Thursday, 31 July 2014

Mooltipass Beta Testing - Hardware Received!

I just received my Mooltipass beta hardware.  It's a sleek, shallow black box with a slot in one end (for the smart card) and a micro USB connector in the other.

The unit has a sleek and seamless appearance.  A layer of protective film covers the top surface.

Right now the unit is only running some test code that makes sure the raw hardware (OLED display, touchpad, etc) are working.  I love how the display and LED lighting are smoothly integrated with and into the front panel.

Everything checks out so far, I'm awaiting firmware updates so that the unit is made functional.  Then I can begin actually using it.  But so far, so good!

Wednesday, 9 July 2014

Getting to Know FirePick Delta - the $300 Pick-and-Place/3D Printer

The "$300 Pick and Place / 3D printer" project featured on Hackaday Projects (and an entry for the Hackaday Prize) is a machine called the FirePick Delta.

It is currently under rapid development, and while there is a web site as well as the Hackaday project page and various github repositories and wikis, it's hard to grasp it all if you're not elbows-deep in the development yourself.  (Update 2014-07-19: new website for the FirePick Delta!)

This page is intended to help people more easily understand the following:

What exactly is the FirePick Delta, and what (does and doesn't) it consist of?

Tuesday, 8 July 2014

Laser Cut Your Own Solder Stencils, and Matching PCB Jigs Too

Laser cutting solder stencils from Mylar sheets is effective and economical - especially if you have access to a laser cutter.  But just the stencil is only part of the solution.  If you have more than one or two boards to do,  you'll find that as soon as you do one PCB you'll find it hard to line up the next one because you can no longer see through the stencil.  Also, it's harder to get an even paste layer because you need to press the stencil down evenly on the board while squeegeeing - which gets harder to do with your fingers the more the stencil gets pasted up.

Monday, 16 June 2014

Beta Testing for the Mooltipass (offline USB password keeper)

I will be Beta Testing the Mooltipass - an offline password keeper designed and prototyped by a community of developers.

The Mooltipass is a USB connected device that takes care of storing (and generating, if you wish) secure passwords for your online services and works with any computer or browser without the need for any plugins or additional programs.

It is a "little black book" that remembers passwords for you and can fit in a pocket.  But unlike a little black book, it uses a variety of means to ensure that you are the only one who can access the data inside.

The Mooltipass final prototypes have been made and I will be testing one.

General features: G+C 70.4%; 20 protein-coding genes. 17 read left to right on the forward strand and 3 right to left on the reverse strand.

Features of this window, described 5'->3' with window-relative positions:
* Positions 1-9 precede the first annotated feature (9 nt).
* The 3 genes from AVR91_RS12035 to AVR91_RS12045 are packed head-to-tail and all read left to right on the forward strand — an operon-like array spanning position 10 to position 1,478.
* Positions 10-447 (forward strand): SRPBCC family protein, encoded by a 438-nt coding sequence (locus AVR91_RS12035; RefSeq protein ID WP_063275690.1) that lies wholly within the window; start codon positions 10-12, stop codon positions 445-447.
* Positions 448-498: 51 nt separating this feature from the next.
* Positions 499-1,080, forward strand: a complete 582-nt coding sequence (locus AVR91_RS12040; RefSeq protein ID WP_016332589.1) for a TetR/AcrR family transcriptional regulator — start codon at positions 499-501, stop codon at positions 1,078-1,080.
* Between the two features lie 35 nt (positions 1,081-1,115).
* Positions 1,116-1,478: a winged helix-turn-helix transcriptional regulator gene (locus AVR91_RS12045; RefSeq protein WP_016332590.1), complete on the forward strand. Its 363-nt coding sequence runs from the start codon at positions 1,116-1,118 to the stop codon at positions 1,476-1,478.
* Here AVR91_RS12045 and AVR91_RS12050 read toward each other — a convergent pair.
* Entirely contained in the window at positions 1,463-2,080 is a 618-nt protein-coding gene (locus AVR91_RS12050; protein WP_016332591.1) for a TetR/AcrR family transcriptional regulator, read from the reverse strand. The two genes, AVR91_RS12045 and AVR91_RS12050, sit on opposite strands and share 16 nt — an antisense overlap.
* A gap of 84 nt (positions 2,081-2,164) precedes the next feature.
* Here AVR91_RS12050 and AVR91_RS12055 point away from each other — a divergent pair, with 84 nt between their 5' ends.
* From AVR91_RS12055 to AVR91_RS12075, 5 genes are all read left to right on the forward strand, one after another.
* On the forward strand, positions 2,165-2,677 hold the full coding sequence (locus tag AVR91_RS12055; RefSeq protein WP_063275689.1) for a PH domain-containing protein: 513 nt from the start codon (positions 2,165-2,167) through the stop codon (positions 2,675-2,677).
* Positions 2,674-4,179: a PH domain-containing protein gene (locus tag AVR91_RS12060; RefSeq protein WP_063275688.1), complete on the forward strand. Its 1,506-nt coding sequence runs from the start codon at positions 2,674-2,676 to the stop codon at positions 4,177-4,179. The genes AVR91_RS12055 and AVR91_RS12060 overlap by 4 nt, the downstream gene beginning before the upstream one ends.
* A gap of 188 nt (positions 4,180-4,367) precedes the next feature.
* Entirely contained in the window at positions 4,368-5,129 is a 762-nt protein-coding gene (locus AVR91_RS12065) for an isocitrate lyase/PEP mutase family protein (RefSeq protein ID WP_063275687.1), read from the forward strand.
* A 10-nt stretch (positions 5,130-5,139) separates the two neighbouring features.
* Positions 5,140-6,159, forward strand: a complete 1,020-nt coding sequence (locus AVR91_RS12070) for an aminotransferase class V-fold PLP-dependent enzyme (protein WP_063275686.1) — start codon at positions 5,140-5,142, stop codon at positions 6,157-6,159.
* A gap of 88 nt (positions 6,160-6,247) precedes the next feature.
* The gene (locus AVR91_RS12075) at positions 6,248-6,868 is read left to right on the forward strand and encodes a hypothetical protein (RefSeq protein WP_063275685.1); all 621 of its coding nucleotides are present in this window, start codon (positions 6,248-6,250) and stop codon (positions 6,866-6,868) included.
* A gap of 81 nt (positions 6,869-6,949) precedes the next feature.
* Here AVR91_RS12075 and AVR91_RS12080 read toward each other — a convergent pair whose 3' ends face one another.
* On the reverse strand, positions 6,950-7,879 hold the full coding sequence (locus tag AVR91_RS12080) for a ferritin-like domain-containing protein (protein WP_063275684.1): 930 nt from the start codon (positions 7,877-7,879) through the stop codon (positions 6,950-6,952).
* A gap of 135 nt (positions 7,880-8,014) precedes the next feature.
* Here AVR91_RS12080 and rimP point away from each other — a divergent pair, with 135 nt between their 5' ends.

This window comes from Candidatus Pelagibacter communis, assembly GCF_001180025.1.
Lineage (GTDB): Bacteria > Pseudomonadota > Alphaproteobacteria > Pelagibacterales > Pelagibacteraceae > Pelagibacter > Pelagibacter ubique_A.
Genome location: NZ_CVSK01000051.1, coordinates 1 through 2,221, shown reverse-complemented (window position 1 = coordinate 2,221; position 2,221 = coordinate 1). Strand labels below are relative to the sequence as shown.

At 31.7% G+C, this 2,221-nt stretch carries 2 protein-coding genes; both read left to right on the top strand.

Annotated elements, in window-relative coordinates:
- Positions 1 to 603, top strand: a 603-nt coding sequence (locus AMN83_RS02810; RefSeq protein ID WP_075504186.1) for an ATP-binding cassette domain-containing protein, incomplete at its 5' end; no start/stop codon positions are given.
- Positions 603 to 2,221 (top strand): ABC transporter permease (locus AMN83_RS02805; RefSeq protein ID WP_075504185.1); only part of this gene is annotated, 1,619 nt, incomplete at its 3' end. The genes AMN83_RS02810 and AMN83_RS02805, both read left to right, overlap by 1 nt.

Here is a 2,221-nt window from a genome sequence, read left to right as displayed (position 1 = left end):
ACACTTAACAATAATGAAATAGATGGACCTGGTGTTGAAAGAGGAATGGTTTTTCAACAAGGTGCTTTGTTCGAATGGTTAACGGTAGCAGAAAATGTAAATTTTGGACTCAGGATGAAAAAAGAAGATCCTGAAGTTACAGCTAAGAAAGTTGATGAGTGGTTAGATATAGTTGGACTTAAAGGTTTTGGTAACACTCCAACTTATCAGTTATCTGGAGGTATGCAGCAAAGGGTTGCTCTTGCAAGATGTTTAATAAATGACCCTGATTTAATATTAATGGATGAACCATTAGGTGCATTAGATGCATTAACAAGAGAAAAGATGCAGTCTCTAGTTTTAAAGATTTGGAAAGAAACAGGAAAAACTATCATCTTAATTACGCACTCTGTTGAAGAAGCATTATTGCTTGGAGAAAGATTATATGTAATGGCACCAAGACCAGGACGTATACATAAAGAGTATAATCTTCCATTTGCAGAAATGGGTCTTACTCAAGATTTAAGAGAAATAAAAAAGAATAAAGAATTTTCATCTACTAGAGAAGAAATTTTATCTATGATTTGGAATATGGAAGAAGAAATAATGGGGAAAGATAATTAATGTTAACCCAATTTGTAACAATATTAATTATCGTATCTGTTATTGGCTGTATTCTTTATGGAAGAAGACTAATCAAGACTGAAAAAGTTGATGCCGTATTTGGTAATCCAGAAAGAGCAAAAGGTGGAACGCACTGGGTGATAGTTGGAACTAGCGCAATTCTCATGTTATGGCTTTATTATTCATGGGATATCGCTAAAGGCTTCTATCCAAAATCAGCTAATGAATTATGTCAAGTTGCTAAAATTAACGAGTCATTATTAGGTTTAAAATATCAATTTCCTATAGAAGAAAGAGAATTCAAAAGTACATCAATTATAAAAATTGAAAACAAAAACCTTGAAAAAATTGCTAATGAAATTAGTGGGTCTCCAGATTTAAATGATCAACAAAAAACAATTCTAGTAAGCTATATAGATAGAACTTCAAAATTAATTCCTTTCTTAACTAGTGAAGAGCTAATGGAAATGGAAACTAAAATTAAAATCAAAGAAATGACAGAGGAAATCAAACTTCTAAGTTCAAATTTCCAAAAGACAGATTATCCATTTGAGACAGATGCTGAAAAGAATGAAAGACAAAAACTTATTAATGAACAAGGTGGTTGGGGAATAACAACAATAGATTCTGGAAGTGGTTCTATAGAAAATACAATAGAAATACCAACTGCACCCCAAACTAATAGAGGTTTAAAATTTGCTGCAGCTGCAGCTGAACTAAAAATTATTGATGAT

The Google Group for Mooltipass is here if you are interested in learning more.

Next: Hardware received!

Thursday, 8 May 2014

Peril-Sensitive Sunglasses wins an Honorable Mention

I won an honorable mention in Hack a Day's SCI-FI contest for my entry - I made a version of the Peril-Sensitive Sunglasses from Hitchhiker's Guide to the Galaxy.  I put a lot of attention into documentation for my entry, but I think I also lacked a bit of crowd appeal - possibly as a result of the project not being terribly visual in nature.

But it was fun, and there's also Hack a Day's contest for the Big Prize - a trip into space - to think about!

Monday, 24 March 2014

Peril-Sensitive Sunglasses for Hack a Day's Sci-Fi Contest

UPDATE: I won an honorable mention in the Sci-Fi contest.  I put a lot of attention into documenting this project, but it did lack crowd appeal - possibly because it's not particularly visual.  Anyway, I had fun!  (March 8, 2014)

Hack a Day is hosting a Sci-Fi contest on their new projects site.  I decided to design and build Peril-Sensitive Sunglasses.

Peril-Sensitive Sunglasses have lenses that turn completely opaque at the first hint of trouble, thus preventing the wearer from seeing anything that might alarm him or her.  Douglas Adams' book The Hitchhiker's Guide to the Galaxy featured them.  Click that link to follow the project's progress!

Wednesday, 19 March 2014

Wireless Hardware Buttons for a Mobile App - for $20

I tried out an idea: using bluetooth (with the Bluefruit EZ-key) to make some real-world hardware buttons wirelessly control an app on my phone using simple and off-the-shelf components.

I successfully made a wireless hardware interface to a custom phone app without learning a new language, without installing a development environment, without doing any sort of low-level configurations, and only spending about $20.  It was both easier and a bit more difficult than I expected, but in the end it worked just fine - albeit with a couple quirks.

What This Is

It's two buttons that wirelessly control a custom-made app on my phone, using a $20 part and no significant configuration or setup.

This was done because the app in question is a timer app to be used with a timed sports event.  The buttons can be abused and mashed, unlike the phone.  All the app logic (and the time display) is on the phone.  The interactive bits are the wireless (and rugged) arcade buttons.